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Religion

  • Awareness deepens lifelong learning

     Centers for lifelong learning have popped up everywhere. Designated in a straightforward manner or ensconced in “senior centers,” opportunities to broaden and deepen one’s life experience are both available and affordable. Some offer courses without charge. Others bear a minimal fee. It appears living longer has evoked a desire to live more deeply. We really aren’t going to get into heaven in a rocking chair!

  • There is pain and power in deciding

     Decision-making is, at once, the most difficult and the most liberating of all human activities. Even the most forthright and determined persons feel the unique suffering involved in making a choice. We all know each “yes” we pronounce commits us to a “no” as well. Every choice has a consequence.

  • Love is a four-letter word

    Very often, when we officiate at weddings, Hubby Dear will offer a short message for bride, groom, and participants. He always gains their attention with this opening remark: “Love is a four-letter word.”You can imagine the straightened backs and curious glances as folks wonder what is coming next.

    It’s easy to understand the reaction to what might be considered a bizarre statement, especially one made in the context of a marriage ceremony.

  • There’s something about a man and his dog that evokes smiles and defies sorrows
  • Enter the coming together of two worlds

     I read an interesting article by Jordan Denari, a research fellow at Georgetown University’s Center for Muslim-Christian Understanding, where she works for the Bridge Initiative, a research project on Islamophobia. The piece expanded on the confluence of two worlds: the world of Christianity, specifically the spirituality of St. Ignatius, and that of Islam. As Denari noted, “It’s a special time in the Islamic world, and in the Ignatian world, too.”For that matter, it is a special time for all of us.

  • What do we do when we experience a miracle?

    It’s a miracle! That’s all there is to it. It’s just a miracle! Have you ever said, or heard, those words? Probably each of us has experienced or been witness to some sort of extraordinary happening that defied human explanation and caused us to ponder the presence of the Almighty in our lives. We see tornadoes touch down, destroy a whole town, but leave one house intact. It’s a miracle, we say.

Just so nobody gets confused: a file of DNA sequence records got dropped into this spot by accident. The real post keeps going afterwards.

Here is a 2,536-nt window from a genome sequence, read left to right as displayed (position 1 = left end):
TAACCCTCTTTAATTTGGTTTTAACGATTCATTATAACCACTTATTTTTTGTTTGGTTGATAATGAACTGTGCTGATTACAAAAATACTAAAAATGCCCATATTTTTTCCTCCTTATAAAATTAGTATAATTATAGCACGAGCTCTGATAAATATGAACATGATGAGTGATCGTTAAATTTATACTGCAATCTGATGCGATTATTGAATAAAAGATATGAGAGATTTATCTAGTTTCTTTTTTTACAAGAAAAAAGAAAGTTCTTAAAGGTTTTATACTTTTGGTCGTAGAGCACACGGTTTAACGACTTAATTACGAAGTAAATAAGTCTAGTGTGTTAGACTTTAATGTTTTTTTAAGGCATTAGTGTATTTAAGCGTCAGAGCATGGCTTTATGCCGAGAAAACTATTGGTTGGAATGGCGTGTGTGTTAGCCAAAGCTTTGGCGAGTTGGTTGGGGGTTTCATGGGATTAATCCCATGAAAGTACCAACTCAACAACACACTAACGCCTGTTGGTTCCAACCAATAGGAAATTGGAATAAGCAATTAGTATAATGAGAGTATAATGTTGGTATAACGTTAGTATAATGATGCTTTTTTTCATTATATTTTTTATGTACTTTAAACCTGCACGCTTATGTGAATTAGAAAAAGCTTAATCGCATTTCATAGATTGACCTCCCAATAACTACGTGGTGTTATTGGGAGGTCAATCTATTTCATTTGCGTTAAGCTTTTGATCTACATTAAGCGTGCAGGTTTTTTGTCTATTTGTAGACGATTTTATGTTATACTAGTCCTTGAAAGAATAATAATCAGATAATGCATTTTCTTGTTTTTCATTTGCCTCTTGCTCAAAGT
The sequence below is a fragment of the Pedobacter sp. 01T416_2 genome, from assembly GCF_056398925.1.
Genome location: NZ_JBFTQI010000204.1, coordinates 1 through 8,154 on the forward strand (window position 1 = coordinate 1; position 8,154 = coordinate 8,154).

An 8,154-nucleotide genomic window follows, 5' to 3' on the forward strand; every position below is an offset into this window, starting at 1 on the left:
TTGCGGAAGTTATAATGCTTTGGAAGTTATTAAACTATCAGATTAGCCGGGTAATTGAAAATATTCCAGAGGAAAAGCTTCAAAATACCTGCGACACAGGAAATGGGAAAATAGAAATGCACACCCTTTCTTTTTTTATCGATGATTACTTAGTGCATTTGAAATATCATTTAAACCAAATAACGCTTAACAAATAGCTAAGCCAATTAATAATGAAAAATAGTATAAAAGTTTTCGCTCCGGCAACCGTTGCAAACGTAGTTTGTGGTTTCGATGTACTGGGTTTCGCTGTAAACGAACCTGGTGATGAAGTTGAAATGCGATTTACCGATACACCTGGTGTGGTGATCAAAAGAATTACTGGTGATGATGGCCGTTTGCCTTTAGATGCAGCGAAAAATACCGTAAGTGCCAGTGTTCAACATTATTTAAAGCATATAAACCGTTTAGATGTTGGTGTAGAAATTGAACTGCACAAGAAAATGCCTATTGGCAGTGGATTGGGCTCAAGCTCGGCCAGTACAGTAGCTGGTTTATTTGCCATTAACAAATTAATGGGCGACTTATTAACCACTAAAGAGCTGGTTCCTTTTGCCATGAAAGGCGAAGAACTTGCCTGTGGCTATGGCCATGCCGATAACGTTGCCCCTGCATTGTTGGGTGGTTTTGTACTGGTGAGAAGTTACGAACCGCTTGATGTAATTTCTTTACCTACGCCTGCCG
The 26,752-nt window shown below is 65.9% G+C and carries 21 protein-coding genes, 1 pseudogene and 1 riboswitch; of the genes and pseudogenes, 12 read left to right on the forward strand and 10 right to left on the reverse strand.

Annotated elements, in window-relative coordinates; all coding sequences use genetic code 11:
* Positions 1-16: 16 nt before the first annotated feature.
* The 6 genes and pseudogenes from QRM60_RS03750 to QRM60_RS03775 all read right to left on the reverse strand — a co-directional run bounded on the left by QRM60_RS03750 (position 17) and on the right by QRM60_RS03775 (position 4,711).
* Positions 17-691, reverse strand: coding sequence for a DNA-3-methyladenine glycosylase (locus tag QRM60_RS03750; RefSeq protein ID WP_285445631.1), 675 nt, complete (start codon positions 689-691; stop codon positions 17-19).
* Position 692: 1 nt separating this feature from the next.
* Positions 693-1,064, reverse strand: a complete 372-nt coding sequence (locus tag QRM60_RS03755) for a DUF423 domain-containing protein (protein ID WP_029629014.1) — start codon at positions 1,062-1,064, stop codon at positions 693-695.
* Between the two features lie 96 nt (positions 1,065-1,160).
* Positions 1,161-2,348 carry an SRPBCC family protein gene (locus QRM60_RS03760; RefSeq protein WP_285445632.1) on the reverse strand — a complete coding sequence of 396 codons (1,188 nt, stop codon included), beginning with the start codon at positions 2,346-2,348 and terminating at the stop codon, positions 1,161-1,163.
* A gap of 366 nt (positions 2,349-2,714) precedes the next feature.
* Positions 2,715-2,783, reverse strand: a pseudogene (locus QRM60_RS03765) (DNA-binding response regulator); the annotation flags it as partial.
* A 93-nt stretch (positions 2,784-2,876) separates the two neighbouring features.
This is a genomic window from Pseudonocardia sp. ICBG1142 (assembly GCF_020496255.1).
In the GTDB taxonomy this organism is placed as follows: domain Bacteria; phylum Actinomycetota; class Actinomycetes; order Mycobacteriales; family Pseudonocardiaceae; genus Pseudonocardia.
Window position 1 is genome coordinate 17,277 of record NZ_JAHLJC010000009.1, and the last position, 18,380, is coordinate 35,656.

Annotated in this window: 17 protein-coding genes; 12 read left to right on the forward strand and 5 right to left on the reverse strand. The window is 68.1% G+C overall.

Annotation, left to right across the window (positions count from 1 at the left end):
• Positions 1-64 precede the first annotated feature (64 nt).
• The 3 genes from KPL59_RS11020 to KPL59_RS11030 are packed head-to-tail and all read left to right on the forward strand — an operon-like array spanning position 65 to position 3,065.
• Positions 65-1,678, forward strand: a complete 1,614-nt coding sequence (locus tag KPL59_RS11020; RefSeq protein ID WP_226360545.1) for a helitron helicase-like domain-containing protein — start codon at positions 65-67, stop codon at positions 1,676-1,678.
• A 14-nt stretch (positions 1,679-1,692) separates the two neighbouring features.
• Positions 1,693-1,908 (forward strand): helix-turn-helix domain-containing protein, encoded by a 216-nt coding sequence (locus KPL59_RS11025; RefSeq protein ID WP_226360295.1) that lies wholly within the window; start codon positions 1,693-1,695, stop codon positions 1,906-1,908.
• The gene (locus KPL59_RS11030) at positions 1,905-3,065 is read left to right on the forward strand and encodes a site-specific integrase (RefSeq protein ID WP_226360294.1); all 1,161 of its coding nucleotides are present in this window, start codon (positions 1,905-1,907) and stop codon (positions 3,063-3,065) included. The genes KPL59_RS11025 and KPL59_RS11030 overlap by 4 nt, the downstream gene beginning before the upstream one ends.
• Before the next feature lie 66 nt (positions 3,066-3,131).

• Living the Beatitudes is not for the faint of heart

    Whether we find our home on the mountaintops of life or on the plains of ordinary stuff, we receive the same message. Whether we are actively prestigious in our nation’s governmental system or arduously putting one step in front of another to meet daily challenges, the message is repeated. Blessed are the peacemakers. Happy are the peacemakers. Holy are the peacemakers.

  • A divine question that begs human response

     Denominations, which use the Revised Common Lectionary, have reached the end of a long, post-Easter cycle of readings from the Johannine community. Among the many questions posed by John’s followers is one that echoes through the ages: “Do you love me?” is the divine, age-old, everlasting, soulful question presented to Simon Peter by Jesus.

     

  • It’s important to be people who remember
  • What do you do when you always feel like a stranger?

     Sometimes, we act and live in ways that evoke odd feelings. Sometimes, living seems to be nothing more or less than a job. Sometimes, we find ourselves living in a part-time existence. We are part-time parents, part-time siblings, part-time offspring, part-time employees, part-time grandparents. With a degree of anguish, we try to isolate one from the other, to be wholly one or the other. It doesn’t work. The choice of one in isolation from another results in our feeling torn, estranged, weird, and incredibly sad.